Wander out to any wetland, large or small, after dark and you will be greatly rewarded with a chorus that vibrates all the way to your core.
Some of our smallest critters venture down from the forests to broadcast their spring mating calls to all who will listen.
This annual phenomenon comes from a group of animals called Amphibians and from that group it is the male frogs and toads that bring us this vernal (springlike) auditory delight.
The name amphibian comes from the Greek word amphibios, which means to live a double life. In North America the animals in this group include those with legs and tails (the salamanders and newts) and those with no tails (frogs and toads). A double life for these wondrous creatures means starting their life in the water and, as adults, living on the land.
A common misunderstanding is that all frogs live in the water. Not so! Many of our resident amphibians live in the woodlands and prairies that surround the ponds, lakes and streams. They come to the water to mate and lay eggs. When that task is complete they hop their way back to tree trunks and leaf litter to find whatever the carnivore menu has on tap, be it insects, snails, spiders or mites.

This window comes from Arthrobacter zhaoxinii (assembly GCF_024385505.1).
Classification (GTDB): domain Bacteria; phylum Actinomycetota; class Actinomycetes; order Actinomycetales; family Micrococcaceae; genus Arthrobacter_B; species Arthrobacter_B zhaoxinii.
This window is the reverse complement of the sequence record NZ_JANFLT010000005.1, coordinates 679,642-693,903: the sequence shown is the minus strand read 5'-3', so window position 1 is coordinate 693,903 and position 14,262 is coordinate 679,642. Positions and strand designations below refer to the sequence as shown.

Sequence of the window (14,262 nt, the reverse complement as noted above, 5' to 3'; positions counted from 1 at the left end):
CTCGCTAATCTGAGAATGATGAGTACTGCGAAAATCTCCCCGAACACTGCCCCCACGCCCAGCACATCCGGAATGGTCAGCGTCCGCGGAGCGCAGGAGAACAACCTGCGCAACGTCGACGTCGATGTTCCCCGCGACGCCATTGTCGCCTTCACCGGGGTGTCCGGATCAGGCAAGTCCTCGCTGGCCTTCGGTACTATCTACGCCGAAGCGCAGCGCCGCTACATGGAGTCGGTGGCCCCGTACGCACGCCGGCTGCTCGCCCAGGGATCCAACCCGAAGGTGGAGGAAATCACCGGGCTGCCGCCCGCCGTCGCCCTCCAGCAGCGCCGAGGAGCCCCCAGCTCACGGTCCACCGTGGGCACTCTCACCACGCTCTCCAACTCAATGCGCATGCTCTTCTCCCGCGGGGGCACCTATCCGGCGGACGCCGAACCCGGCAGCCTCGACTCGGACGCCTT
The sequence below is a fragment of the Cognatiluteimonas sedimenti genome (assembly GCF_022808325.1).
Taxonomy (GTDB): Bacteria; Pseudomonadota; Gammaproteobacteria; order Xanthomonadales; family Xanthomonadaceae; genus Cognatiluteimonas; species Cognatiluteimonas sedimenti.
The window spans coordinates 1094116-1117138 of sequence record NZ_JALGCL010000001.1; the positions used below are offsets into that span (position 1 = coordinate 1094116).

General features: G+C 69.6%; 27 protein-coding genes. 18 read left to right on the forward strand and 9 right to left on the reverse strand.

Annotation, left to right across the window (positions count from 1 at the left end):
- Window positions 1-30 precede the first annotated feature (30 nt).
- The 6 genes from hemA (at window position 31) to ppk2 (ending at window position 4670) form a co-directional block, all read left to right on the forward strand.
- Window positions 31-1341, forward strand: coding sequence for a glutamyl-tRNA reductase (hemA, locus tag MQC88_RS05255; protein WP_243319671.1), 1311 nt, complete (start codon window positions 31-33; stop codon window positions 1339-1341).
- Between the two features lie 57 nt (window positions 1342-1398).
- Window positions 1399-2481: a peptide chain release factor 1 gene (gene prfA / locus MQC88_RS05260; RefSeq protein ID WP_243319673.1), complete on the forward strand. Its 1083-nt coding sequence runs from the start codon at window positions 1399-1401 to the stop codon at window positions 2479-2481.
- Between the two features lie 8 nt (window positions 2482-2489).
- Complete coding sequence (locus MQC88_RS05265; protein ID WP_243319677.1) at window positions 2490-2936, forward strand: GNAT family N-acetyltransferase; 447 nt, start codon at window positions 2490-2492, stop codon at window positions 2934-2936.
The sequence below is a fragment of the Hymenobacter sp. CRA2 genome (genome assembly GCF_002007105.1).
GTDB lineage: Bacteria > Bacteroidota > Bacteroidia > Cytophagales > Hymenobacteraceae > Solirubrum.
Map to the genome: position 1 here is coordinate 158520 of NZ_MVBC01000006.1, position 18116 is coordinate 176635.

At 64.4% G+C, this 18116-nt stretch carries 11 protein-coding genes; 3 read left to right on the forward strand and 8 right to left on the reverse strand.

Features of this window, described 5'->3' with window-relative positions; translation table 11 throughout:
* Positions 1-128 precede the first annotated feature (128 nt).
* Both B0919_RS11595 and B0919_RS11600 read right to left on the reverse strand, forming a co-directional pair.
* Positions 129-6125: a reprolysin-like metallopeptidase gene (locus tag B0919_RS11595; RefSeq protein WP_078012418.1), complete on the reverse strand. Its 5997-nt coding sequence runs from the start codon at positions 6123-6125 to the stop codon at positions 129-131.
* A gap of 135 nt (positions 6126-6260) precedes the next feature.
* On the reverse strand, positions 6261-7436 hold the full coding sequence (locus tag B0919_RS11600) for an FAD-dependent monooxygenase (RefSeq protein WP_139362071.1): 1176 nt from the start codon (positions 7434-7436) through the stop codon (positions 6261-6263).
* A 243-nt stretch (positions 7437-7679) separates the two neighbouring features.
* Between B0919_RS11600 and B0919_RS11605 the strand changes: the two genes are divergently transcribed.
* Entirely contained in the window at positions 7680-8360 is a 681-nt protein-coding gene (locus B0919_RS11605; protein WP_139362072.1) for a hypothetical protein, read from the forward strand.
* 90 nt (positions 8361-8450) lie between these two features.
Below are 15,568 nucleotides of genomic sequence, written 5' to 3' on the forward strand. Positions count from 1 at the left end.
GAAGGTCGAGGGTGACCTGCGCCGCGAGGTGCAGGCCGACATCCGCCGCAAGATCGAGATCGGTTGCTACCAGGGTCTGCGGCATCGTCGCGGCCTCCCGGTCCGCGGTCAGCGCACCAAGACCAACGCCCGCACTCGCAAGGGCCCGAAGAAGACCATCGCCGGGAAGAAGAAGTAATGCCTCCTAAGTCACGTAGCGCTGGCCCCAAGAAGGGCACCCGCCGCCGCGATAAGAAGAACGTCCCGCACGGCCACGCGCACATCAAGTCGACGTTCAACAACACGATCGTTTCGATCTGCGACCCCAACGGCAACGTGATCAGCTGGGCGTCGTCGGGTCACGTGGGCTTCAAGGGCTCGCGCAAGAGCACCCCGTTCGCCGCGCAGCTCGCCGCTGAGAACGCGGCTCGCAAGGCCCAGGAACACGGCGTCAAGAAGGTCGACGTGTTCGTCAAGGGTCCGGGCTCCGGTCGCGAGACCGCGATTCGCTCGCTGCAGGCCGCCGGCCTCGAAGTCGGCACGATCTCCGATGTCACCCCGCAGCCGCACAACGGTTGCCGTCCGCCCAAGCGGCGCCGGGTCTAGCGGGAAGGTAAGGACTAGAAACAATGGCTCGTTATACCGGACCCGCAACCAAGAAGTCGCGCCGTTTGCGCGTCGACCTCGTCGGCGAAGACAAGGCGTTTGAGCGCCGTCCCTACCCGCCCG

The vernal chorus lasts only a short time for some species like the Wood Frog (Lithobates sylvaticus). This masked songster sounds to some like a quacking duck. Wood Frogs are the earliest breeders, beginning just after frost-out, usually the later part of April, and lasting only about two weeks. You can hear them mostly in ephemeral (fishless and short lived) ponds created by snowmelt and spring rains.
Other early singers include the Boreal Chorus Frog, who sounds like your finger running across a comb, and the Spring Peeper, whose deafening “peeep, peeep, peeep” is unmistakable. Both of these frogs are about the size of your thumb and can sing into the month of May.
Warmer water temperatures bring out other parts of the choir, like the Toads and Tree frogs. Listen for these singers throughout the month of May and into June. Toads provide the constant high-pitched trill as background to the melodic short-burst trills of the Gray and Cope’s Tree frogs.
Last but certainly not least is the Green Frog. Listen for the “poing, poing, poing” call that resembles a ping pong ball or loose guitar string. The males tend to sit like little statues at wetland edges. Try to reach for them and, in the blink of an eye, they are gone, leaving you to wonder if you really saw them or not.
Why should we care about frogs?
How can we help Amphibians?
Three things to know and share about Amphibians:
Visit belwin.org/events for upcoming hikes led by Belwin naturalists.